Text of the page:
Chemo and other drugs, referred to as “adjuvant systemic therapies,” are recommended for women with stage 2 breast cancer, like Diane’s. Sometimes therapy is given before surgery (neoadjuvant therapy) and sometimes after surgery (adjuvant therapy). ACS says that pre-operative treatment is often a good option for women with large tumors to shrink the tumor before surgery, possibly enough to make breast-conserving surgery (BCS) an option—although Diane’s tumor was too large to make lumpectomy feasible. But ACS also says this doesn’t improve survival rate more than getting post-operative therapy. In some cases, systemic therapy will be started before surgery and then continued after surgery.
Click here to read more. Also, for further perspectives on deciding about chemotherapy, see The Conversation – Early stage breast cancer: How to know whether to forgo chemo. (This information is provided for informational purposes only.)
The consulting oncologist also said that lobular breast cancer is frequently missed on mammography because it spreads out like a spider web and often does not form a palpable lump. It is typically diagnosed with magnetic resonance imaging (MRI). Diane didn’t have her first bilateral breast MRI until April 2016, when her oncologist ordered it.
After looking at this MRI, the consultant confirmed that in addition to the known mass in the right breast, it showed two spots in the left breast. As Diane said, “Cancer sometimes develops independently in the other breast. You are more at risk of cancer in the other breast if you have had it in one.” Another thing the doctor said was that she would have done the breast biopsy under an MRI, an option that Diane hadn’t known about.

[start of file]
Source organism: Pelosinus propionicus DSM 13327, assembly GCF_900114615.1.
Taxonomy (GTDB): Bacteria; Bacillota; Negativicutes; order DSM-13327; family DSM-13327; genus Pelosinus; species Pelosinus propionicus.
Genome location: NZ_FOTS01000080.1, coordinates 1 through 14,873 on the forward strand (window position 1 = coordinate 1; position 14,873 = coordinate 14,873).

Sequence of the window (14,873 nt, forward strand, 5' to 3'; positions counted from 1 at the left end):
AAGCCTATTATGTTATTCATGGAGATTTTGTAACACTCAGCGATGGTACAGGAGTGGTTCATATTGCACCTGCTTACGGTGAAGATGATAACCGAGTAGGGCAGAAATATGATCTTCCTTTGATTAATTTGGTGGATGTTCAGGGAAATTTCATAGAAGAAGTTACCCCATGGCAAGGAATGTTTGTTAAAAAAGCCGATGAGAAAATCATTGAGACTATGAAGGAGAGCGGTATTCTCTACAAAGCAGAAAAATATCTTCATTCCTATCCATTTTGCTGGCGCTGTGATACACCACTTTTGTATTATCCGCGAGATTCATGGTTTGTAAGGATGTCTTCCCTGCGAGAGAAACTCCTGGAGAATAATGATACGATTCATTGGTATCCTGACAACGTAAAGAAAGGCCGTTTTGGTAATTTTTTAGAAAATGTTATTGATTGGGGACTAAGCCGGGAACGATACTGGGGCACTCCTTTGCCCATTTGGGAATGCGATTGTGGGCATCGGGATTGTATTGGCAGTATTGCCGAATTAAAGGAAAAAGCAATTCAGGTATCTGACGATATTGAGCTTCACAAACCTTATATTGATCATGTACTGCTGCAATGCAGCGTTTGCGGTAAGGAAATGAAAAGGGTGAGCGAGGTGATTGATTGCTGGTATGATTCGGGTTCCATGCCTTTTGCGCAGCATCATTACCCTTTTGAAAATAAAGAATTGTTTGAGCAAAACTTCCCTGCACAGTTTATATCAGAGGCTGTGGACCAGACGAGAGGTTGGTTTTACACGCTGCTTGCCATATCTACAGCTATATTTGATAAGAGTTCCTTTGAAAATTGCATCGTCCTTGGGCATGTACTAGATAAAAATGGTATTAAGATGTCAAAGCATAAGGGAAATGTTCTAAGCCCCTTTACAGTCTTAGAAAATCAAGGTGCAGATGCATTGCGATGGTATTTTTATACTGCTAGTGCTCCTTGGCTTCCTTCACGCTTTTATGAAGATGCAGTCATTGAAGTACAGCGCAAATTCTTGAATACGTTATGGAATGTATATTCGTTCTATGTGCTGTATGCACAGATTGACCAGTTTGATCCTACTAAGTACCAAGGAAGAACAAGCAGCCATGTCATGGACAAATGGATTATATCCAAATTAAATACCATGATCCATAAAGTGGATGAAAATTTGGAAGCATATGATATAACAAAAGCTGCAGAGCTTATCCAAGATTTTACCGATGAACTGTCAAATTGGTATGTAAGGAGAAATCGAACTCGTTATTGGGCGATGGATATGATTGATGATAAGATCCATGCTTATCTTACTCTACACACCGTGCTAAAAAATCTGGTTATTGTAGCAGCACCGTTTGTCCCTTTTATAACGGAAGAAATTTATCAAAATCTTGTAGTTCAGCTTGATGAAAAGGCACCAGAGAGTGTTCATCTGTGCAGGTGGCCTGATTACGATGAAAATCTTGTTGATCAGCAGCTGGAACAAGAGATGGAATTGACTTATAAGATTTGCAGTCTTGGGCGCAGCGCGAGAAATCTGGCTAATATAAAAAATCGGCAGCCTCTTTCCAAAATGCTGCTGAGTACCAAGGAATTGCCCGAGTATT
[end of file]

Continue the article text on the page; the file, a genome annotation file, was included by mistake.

Looking ahead to post-operative treatment, the doctor went on to confirm that estrogen-positive cancers do respond to tamoxifen. However, as discussed in Part 1, ACS states that tamoxifen acts as an anti-estrogen in breast tissue, but like an estrogen in the uterus, potentially increasing the risk of uterine cancer—something Diane and I discussed after I was diagnosed with it. (See Uterine (Endometrial) Cancer – My Story & More.) Tamoxifen is also linked with an increased risk of blood clots. “However,” Diane said, “even with the increased risk of complications, the survival rate for my type of cancer is higher with tamoxifen than without it, so I am going to take it after surgery.”
As she was about to leave the office and was thinking about what she was going through, Diane asked the doctor, “Why me?” The oncologist’s response was: “Bad luck.”
ASIDE—DIANE TALKS ABOUT HER FAMILY HISTORY, HER LIFESTYLE, AND GENETIC TESTING:
“My mom was diagnosed with cancer at age 63. She had Crohn’s disease [inflammatory bowel disease], which put her at risk for the bile duct cancer she died of five years later. And my father had melanoma and colon cancer, although neither was the cause of his death; he died after suffering a series of strokes. There was also a great deal of cancer in my father’s family: four siblings died of lung cancer, one of melanoma. I was always aware that I had ‘bad genes’ for cancer and was always low-level worried about being diagnosed with it.
The way I dealt with that was to live a healthy lifestyle to the best of my ability. I maintained a healthy weight, exercised, ate sensibly, took my vitamin D every day, stayed out of the sun, watched my alcohol intake, and so forth. My brother called me the ‘poster girl for clean living.’ But my father’s family members were drinkers, and all of the lung cancer siblings were lifelong smokers. So their lifestyle had motivated me to develop healthy habits. Also, I saw a geneticist after I was diagnosed with breast cancer, and she said that most of the cancers in my father’s family were ‘lifestyle driven.’